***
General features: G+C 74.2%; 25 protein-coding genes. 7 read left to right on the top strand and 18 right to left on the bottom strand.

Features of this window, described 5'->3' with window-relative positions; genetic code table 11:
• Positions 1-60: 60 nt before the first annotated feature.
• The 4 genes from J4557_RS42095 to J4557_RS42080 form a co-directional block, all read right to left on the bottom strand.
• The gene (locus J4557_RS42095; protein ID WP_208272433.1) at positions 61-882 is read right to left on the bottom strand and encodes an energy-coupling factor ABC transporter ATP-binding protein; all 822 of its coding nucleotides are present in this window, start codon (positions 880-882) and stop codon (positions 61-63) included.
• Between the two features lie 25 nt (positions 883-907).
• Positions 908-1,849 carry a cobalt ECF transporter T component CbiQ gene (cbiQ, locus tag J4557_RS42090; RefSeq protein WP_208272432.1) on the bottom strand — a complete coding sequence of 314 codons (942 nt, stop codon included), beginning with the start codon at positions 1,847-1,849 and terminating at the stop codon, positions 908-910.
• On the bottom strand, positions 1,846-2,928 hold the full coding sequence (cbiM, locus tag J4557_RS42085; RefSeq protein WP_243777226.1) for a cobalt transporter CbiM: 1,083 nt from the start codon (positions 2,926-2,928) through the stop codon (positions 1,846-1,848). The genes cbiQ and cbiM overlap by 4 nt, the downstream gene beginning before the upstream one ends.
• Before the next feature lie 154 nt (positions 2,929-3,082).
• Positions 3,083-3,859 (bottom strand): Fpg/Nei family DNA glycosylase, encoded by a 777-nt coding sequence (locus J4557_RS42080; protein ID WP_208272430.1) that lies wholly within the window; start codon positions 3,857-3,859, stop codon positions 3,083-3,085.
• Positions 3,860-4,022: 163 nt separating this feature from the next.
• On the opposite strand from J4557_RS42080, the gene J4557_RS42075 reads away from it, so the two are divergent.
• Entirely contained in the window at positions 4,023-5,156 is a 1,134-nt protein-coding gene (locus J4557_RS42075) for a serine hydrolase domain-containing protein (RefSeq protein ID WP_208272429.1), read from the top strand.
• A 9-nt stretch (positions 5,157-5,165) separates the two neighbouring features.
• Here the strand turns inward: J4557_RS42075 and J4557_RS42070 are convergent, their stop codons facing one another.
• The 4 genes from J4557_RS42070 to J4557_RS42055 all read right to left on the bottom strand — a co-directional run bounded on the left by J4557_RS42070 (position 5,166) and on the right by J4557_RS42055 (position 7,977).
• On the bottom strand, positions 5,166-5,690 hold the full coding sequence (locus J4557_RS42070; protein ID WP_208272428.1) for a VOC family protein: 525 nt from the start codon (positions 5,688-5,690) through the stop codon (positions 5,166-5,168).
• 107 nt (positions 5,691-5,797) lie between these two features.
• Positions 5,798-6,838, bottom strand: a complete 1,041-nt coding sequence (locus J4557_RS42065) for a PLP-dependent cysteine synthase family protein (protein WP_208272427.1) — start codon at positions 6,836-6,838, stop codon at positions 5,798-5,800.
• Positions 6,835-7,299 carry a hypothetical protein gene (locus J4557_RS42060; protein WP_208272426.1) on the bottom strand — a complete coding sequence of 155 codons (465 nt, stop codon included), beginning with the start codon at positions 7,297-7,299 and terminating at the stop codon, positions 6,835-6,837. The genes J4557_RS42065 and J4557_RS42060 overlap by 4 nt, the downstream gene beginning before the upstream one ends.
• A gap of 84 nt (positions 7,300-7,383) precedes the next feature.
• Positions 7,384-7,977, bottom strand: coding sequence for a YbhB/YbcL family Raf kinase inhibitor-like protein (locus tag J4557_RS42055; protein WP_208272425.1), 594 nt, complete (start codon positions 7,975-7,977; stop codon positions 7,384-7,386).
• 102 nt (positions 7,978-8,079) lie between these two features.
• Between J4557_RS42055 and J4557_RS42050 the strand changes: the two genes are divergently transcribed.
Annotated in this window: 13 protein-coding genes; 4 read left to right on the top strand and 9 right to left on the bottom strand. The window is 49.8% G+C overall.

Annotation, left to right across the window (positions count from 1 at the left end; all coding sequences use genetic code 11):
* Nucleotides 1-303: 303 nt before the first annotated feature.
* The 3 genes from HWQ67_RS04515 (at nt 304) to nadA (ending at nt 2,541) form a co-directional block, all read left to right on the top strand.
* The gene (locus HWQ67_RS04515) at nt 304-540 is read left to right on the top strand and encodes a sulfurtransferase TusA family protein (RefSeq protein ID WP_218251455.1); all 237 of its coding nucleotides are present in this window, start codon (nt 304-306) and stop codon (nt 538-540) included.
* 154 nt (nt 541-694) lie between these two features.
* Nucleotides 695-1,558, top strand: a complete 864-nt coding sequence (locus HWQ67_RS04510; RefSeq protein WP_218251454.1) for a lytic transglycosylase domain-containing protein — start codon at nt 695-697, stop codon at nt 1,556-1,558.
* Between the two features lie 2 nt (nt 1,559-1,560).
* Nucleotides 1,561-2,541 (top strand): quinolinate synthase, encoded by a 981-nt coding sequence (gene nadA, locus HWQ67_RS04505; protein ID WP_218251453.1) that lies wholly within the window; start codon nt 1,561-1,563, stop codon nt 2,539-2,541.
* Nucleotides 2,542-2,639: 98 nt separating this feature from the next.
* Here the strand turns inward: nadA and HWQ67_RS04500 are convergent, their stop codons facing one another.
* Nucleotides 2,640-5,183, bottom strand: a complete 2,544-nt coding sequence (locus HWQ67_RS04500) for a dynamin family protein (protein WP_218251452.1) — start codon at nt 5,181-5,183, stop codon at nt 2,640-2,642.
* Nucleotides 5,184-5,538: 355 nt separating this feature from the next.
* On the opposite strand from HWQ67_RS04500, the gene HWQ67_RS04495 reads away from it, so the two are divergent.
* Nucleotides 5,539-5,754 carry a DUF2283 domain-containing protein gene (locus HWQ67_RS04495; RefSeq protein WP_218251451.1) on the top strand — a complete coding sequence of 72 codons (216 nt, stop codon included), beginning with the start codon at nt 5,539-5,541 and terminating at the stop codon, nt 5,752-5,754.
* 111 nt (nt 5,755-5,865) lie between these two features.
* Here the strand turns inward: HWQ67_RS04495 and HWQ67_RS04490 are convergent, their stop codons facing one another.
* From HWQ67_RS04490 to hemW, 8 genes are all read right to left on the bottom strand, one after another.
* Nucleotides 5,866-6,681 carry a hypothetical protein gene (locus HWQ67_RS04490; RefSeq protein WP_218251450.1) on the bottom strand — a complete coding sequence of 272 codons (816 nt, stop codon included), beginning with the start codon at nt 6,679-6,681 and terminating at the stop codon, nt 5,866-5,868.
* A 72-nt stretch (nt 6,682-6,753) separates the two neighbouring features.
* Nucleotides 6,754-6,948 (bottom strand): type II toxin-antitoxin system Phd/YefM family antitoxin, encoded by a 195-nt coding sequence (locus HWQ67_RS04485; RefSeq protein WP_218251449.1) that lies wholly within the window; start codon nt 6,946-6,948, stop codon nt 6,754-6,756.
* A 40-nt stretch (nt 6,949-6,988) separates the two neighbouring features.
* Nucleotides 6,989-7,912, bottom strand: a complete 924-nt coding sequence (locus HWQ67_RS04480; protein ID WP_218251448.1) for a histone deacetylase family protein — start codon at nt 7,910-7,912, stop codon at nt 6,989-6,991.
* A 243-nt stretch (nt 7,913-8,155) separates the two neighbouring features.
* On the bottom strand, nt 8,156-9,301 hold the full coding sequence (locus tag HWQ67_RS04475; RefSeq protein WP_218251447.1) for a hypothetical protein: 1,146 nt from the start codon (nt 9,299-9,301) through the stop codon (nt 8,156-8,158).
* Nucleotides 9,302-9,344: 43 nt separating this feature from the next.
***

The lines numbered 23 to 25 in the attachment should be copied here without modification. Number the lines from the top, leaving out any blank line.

• 102 nt (positions 7,978-8,079) lie between these two features.
• Between J4557_RS42055 and J4557_RS42050 the strand changes: the two genes are divergently transcribed.
Annotated in this window: 13 protein-coding genes; 4 read left to right on the top strand and 9 right to left on the bottom strand. The window is 49.8% G+C overall.